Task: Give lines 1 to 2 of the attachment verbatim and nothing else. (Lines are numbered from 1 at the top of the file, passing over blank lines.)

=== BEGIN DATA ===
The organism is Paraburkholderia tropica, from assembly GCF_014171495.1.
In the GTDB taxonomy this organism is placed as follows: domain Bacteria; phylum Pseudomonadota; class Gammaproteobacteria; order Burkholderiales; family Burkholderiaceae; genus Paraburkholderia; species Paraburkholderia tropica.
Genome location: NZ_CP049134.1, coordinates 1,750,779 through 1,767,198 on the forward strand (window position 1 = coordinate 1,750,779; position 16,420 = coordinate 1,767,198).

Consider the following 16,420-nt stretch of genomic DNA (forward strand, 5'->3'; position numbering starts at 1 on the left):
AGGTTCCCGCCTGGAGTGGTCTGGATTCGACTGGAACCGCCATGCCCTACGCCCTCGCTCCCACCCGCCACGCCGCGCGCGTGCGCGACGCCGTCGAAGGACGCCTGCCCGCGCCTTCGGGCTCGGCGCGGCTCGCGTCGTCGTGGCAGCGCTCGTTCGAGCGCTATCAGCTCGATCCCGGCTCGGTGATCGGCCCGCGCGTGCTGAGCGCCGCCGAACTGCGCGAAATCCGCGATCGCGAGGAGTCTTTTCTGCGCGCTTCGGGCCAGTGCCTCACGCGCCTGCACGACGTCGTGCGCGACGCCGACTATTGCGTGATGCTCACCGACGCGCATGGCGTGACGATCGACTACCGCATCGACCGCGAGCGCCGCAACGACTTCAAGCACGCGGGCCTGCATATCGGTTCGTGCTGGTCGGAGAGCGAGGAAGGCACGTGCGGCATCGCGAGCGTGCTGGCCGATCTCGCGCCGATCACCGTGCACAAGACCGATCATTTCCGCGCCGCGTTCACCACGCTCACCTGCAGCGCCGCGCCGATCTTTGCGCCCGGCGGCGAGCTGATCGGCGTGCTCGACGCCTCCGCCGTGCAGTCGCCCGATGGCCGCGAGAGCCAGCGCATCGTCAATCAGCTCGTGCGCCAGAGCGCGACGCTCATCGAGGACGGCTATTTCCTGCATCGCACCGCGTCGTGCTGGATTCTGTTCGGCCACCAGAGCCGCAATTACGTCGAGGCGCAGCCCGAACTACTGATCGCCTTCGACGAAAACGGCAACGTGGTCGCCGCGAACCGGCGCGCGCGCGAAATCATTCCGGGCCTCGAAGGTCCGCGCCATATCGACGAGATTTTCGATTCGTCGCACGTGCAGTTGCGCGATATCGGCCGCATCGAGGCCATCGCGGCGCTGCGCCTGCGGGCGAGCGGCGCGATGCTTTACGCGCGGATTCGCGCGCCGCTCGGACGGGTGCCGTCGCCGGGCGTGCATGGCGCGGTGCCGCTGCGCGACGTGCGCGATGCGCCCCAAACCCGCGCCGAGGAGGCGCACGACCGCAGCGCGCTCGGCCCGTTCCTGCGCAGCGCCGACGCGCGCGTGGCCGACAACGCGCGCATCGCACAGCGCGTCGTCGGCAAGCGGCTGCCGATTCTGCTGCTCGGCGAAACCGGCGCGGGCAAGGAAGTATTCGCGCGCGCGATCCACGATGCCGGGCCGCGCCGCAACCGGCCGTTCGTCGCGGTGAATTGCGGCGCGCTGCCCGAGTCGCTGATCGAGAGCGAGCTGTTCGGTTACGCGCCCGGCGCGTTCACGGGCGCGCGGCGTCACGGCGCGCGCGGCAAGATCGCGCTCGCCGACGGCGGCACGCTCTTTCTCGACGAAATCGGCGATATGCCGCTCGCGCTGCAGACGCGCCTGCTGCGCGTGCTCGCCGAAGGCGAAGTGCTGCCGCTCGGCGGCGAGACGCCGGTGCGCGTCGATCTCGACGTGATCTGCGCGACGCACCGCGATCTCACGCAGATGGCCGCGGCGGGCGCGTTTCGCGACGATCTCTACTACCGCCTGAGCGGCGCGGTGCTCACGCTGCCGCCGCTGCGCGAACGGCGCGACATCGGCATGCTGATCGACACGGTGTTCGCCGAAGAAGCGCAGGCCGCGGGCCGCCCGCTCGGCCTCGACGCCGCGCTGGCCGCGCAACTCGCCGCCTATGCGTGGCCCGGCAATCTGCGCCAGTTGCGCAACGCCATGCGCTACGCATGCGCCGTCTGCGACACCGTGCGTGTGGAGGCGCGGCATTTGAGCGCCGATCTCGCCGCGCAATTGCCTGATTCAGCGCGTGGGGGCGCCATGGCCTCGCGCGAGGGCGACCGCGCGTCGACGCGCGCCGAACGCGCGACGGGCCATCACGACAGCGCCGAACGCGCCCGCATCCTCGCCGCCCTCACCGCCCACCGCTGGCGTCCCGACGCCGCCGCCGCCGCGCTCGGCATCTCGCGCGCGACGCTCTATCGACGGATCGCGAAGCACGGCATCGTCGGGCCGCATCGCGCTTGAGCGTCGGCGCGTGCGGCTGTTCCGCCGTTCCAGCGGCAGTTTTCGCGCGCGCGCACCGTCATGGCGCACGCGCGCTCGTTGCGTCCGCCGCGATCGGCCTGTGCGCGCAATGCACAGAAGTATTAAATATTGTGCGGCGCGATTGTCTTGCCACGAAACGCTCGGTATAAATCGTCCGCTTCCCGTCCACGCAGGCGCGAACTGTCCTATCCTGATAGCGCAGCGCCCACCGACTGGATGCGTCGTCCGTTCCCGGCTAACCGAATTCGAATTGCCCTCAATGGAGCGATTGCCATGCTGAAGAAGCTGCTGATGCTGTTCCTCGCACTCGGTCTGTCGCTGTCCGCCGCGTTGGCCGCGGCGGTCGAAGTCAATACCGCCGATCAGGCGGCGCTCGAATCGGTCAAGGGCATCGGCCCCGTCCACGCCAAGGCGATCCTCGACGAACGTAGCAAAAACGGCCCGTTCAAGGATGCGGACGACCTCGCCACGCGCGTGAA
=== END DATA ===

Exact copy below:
The organism is Paraburkholderia tropica, from assembly GCF_014171495.1.
In the GTDB taxonomy this organism is placed as follows: domain Bacteria; phylum Pseudomonadota; class Gammaproteobacteria; order Burkholderiales; family Burkholderiaceae; genus Paraburkholderia; species Paraburkholderia tropica.